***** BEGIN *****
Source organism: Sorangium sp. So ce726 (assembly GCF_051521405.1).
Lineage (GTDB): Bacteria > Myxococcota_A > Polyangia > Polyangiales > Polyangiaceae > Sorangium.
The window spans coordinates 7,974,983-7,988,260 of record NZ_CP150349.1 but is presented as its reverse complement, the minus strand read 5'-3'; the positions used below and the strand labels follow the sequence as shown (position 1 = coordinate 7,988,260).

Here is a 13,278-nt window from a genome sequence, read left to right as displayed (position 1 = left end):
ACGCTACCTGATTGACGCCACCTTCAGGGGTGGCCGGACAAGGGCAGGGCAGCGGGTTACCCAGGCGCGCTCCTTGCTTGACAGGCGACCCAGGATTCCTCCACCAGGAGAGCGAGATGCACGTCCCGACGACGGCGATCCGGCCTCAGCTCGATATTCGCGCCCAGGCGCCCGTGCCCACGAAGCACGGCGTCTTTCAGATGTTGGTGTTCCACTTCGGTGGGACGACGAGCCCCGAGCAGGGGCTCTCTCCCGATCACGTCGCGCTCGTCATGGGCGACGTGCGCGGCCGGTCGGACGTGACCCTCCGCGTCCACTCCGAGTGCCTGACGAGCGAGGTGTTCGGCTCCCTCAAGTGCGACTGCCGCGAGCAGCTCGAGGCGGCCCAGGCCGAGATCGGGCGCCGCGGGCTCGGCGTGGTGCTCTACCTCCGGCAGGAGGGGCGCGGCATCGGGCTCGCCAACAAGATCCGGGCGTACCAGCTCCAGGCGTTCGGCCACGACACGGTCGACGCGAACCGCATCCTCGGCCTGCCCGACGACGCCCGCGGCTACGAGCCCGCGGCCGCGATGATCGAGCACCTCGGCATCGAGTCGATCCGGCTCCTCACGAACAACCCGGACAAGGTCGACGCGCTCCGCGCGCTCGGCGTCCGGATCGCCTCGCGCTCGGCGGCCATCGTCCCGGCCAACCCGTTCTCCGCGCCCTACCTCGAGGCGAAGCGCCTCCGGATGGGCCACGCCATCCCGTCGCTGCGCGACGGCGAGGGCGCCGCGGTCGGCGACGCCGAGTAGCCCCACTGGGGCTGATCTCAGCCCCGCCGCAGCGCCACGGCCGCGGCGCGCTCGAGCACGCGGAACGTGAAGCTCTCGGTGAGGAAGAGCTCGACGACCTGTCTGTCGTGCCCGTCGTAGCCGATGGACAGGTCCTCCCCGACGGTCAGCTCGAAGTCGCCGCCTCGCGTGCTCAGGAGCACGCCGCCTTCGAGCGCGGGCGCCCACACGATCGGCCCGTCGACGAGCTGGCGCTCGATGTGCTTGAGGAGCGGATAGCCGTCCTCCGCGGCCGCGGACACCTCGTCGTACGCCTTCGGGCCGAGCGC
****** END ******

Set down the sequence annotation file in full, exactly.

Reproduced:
Source organism: Sorangium sp. So ce726 (assembly GCF_051521405.1).
Lineage (GTDB): Bacteria > Myxococcota_A > Polyangia > Polyangiales > Polyangiaceae > Sorangium.
The window spans coordinates 7,974,983-7,988,260 of record NZ_CP150349.1 but is presented as its reverse complement, the minus strand read 5'-3'; the positions used below and the strand labels follow the sequence as shown (position 1 = coordinate 7,988,260).

Here is a 13,278-nt window from a genome sequence, read left to right as displayed (position 1 = left end):
ACGCTACCTGATTGACGCCACCTTCAGGGGTGGCCGGACAAGGGCAGGGCAGCGGGTTACCCAGGCGCGCTCCTTGCTTGACAGGCGACCCAGGATTCCTCCACCAGGAGAGCGAGATGCACGTCCCGACGACGGCGATCCGGCCTCAGCTCGATATTCGCGCCCAGGCGCCCGTGCCCACGAAGCACGGCGTCTTTCAGATGTTGGTGTTCCACTTCGGTGGGACGACGAGCCCCGAGCAGGGGCTCTCTCCCGATCACGTCGCGCTCGTCATGGGCGACGTGCGCGGCCGGTCGGACGTGACCCTCCGCGTCCACTCCGAGTGCCTGACGAGCGAGGTGTTCGGCTCCCTCAAGTGCGACTGCCGCGAGCAGCTCGAGGCGGCCCAGGCCGAGATCGGGCGCCGCGGGCTCGGCGTGGTGCTCTACCTCCGGCAGGAGGGGCGCGGCATCGGGCTCGCCAACAAGATCCGGGCGTACCAGCTCCAGGCGTTCGGCCACGACACGGTCGACGCGAACCGCATCCTCGGCCTGCCCGACGACGCCCGCGGCTACGAGCCCGCGGCCGCGATGATCGAGCACCTCGGCATCGAGTCGATCCGGCTCCTCACGAACAACCCGGACAAGGTCGACGCGCTCCGCGCGCTCGGCGTCCGGATCGCCTCGCGCTCGGCGGCCATCGTCCCGGCCAACCCGTTCTCCGCGCCCTACCTCGAGGCGAAGCGCCTCCGGATGGGCCACGCCATCCCGTCGCTGCGCGACGGCGAGGGCGCCGCGGTCGGCGACGCCGAGTAGCCCCACTGGGGCTGATCTCAGCCCCGCCGCAGCGCCACGGCCGCGGCGCGCTCGAGCACGCGGAACGTGAAGCTCTCGGTGAGGAAGAGCTCGACGACCTGTCTGTCGTGCCCGTCGTAGCCGATGGACAGGTCCTCCCCGACGGTCAGCTCGAAGTCGCCGCCTCGCGTGCTCAGGAGCACGCCGCCTTCGAGCGCGGGCGCCCACACGATCGGCCCGTCGACGAGCTGGCGCTCGATGTGCTTGAGGAGCGGATAGCCGTCCTCCGCGGCCGCGGACACCTCGTCGTACGCCTTCGGGCCGAGCGC